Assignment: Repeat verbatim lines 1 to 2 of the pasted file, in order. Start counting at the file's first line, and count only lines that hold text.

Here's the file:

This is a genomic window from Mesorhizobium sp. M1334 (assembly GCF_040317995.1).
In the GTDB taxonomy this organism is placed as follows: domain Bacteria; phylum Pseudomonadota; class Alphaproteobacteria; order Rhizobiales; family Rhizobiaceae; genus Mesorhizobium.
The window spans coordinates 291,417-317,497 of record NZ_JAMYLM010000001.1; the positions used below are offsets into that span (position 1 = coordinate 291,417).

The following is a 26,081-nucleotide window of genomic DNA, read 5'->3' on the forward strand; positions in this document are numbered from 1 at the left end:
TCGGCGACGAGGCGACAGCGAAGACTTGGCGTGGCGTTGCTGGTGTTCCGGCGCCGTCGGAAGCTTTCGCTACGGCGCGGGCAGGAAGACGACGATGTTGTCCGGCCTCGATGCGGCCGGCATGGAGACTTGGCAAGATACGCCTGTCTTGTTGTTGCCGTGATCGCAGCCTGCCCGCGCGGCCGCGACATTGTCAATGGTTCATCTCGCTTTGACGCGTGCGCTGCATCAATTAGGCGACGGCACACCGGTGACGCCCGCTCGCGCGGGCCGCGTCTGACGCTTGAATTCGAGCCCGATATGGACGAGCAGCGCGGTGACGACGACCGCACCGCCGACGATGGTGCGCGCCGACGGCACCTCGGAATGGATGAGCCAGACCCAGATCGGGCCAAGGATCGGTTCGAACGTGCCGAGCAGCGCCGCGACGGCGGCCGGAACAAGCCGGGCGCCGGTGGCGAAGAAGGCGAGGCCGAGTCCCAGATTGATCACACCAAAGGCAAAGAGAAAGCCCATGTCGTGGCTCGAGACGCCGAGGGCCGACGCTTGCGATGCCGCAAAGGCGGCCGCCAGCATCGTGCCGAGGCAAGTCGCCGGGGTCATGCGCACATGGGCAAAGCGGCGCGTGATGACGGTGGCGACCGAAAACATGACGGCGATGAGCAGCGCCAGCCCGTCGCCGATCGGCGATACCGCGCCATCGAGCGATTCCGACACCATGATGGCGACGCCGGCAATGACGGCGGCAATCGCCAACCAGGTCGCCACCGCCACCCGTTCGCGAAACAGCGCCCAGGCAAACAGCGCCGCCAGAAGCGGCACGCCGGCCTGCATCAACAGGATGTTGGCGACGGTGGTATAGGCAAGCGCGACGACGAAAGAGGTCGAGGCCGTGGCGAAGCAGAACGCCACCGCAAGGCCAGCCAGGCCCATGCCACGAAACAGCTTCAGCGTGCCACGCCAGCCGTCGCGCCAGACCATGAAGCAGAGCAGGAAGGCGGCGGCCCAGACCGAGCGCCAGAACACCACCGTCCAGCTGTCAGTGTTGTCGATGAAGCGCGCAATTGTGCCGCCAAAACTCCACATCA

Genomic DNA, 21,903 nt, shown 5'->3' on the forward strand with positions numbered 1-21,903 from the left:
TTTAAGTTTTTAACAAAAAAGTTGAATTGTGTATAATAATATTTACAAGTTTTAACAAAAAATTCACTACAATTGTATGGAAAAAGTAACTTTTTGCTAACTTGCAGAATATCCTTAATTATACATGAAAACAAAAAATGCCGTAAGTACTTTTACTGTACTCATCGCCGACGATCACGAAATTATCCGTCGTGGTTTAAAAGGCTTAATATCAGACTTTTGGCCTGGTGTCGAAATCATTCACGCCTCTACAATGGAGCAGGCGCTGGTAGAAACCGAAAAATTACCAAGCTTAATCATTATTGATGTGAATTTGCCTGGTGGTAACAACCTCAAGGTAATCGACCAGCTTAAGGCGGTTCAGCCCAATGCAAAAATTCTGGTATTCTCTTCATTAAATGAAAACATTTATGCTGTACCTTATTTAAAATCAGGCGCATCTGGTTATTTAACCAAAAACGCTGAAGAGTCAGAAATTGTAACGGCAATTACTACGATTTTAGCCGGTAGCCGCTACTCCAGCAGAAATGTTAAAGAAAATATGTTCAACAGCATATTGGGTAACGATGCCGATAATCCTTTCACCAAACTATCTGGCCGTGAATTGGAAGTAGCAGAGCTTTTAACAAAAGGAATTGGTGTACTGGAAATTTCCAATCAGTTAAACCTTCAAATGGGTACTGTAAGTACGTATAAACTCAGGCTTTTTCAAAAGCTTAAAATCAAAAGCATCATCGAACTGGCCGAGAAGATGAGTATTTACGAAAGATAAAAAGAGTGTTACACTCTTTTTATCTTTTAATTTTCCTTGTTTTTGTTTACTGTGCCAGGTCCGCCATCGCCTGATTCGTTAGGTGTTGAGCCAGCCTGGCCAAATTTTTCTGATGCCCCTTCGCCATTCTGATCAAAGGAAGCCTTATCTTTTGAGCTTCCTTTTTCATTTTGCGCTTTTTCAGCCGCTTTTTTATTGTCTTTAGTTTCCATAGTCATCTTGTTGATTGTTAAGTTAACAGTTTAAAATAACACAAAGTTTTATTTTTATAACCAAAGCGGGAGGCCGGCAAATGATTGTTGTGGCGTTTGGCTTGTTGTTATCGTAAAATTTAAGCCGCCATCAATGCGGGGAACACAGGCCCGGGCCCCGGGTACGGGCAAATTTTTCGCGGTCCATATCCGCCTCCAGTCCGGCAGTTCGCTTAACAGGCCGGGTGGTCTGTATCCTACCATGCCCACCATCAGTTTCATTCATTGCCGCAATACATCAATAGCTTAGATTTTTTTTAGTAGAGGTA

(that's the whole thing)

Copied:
This is a genomic window from Mesorhizobium sp. M1334 (assembly GCF_040317995.1).
In the GTDB taxonomy this organism is placed as follows: domain Bacteria; phylum Pseudomonadota; class Alphaproteobacteria; order Rhizobiales; family Rhizobiaceae; genus Mesorhizobium.